The federal government wants the states to pull their weight in the war against soaring energy prices as it rushes to find a solution to the impending energy crisis.
Since the budget in October, the government has been investigating big stick interventions in energy markets to keep prices contained, with fossil fuel price caps potentially on the agenda.
But both the NSW and Queensland premiers have voiced their concerns about capping coal prices, and called for federal compensation if such measures start eating into state finances.
Assistant Treasurer Stephen Jones urged the states to put their differences aside and focus on the shared goal of bringing down energy prices.
"This has got to be a team Australia moment - we're asking NSW, Queensland, Victoria, all the states, to put squabbling aside and have the interests of the Australian people in mind," he told 2GB.
Mr Jones said state governments hold all the levers on coal prices and control about 80 per cent of energy prices.
"Penny pinching and who does what and who pays for what is not going to get us an outcome," he said.
Despite the posturing from the states, the government remains positive it can land a solution that will suit everyone at next Wednesday's national cabinet meeting.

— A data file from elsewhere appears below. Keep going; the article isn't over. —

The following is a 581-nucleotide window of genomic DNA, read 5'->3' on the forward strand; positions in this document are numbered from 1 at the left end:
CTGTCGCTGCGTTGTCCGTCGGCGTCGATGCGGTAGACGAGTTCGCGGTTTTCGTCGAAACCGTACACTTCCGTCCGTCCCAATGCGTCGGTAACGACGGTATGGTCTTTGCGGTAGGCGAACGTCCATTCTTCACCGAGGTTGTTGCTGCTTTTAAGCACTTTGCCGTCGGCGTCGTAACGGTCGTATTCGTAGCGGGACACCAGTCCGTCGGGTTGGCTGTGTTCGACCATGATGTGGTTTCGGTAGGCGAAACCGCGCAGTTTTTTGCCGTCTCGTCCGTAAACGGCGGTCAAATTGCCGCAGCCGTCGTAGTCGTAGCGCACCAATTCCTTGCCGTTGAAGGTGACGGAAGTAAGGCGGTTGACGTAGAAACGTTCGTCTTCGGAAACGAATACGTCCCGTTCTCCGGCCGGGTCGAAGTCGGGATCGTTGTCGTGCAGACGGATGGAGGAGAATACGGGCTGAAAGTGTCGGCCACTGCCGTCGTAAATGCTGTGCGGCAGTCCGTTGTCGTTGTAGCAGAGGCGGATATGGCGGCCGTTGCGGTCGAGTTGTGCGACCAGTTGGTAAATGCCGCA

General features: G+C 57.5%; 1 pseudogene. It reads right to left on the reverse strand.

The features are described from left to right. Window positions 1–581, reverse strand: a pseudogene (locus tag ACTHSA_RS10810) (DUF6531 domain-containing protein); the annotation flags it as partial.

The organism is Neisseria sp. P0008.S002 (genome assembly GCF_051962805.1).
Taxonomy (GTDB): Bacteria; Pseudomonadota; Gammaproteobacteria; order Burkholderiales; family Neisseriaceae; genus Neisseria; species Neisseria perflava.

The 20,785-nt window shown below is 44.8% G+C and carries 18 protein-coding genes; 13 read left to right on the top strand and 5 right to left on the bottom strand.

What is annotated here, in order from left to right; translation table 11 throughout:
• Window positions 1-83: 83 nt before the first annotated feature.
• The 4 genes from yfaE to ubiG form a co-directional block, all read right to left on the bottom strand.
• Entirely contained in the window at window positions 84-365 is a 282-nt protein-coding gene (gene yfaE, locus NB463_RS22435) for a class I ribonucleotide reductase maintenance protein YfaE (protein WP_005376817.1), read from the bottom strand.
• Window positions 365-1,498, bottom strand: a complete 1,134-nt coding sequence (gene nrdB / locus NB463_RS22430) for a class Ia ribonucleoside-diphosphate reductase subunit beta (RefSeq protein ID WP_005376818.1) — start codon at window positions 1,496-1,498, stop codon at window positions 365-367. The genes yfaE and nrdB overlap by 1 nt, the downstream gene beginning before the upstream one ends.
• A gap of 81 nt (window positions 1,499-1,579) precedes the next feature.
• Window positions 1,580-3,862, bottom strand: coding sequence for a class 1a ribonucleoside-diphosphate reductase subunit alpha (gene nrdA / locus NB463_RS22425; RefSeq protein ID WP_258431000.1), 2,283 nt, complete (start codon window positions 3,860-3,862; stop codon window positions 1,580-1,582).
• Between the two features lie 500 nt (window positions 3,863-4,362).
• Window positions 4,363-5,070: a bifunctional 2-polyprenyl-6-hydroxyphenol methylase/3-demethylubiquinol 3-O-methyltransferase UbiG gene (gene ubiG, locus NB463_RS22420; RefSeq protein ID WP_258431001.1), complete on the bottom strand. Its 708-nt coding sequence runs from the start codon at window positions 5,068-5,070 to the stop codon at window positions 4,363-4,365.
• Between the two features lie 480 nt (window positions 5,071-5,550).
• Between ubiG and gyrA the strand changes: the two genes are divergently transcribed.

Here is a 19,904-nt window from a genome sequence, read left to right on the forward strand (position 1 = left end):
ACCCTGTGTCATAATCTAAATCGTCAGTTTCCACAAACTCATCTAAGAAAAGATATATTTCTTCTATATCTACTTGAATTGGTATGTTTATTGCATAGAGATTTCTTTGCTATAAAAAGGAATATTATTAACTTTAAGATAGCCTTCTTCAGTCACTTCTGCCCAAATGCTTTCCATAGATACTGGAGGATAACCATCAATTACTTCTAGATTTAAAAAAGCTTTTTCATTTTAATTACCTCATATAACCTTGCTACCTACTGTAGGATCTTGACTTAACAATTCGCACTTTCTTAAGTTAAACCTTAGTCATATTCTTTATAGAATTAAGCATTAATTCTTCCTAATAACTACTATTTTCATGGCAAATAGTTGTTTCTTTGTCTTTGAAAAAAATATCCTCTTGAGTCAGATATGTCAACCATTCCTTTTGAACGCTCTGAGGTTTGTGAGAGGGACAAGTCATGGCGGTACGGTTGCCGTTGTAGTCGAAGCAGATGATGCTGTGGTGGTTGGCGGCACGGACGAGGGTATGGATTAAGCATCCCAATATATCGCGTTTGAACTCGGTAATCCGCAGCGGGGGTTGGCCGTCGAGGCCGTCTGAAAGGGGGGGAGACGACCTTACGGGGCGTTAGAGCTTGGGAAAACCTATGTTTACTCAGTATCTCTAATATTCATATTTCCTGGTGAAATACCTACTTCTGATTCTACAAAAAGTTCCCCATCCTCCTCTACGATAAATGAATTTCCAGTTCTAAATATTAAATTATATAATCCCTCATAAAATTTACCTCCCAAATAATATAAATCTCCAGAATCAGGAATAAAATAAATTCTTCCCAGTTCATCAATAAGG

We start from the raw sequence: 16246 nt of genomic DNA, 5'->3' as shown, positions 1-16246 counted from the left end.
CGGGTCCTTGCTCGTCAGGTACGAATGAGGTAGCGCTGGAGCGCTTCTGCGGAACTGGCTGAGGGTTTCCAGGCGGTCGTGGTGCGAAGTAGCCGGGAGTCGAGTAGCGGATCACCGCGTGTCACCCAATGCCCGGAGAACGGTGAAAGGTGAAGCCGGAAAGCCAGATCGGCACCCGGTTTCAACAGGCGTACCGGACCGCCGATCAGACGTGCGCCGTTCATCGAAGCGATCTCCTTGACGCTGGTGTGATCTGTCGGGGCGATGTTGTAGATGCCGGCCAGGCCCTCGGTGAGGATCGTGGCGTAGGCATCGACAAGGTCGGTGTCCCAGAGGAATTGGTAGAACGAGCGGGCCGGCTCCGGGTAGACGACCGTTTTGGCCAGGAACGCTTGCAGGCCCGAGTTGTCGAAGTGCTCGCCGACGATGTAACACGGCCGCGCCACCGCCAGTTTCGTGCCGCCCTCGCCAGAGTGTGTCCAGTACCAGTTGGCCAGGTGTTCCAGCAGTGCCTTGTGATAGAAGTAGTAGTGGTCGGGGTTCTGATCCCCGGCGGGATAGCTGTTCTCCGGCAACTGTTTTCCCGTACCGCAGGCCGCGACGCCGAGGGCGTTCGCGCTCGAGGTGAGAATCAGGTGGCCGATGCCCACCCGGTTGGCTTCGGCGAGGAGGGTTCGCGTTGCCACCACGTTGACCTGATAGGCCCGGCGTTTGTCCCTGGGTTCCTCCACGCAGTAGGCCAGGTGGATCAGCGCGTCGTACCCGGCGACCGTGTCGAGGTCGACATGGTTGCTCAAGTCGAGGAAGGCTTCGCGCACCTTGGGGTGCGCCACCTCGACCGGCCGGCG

But Opposition Leader Peter Dutton empathised with the premiers' confusion, with speculation circulating for weeks about the design of the market interventions.
"Australian families and small businesses who are really doing it tough in this cost of living crisis Labor's created, they are really going to want from their government a plan that can reduce power prices, electricity prices and gas," he said.
"So let's stop hearing about the thought bubbles, and all of the talk of different options, and let's hear from the government as to what it is they're going to do."
The federal government has been weighing up regulatory options to ease energy prices since the October budget showed electricity prices likely increasing by 56 per cent over two years and gas prices by 20 per cent annually in the same period.
Industry groups have warned of potential impacts on investment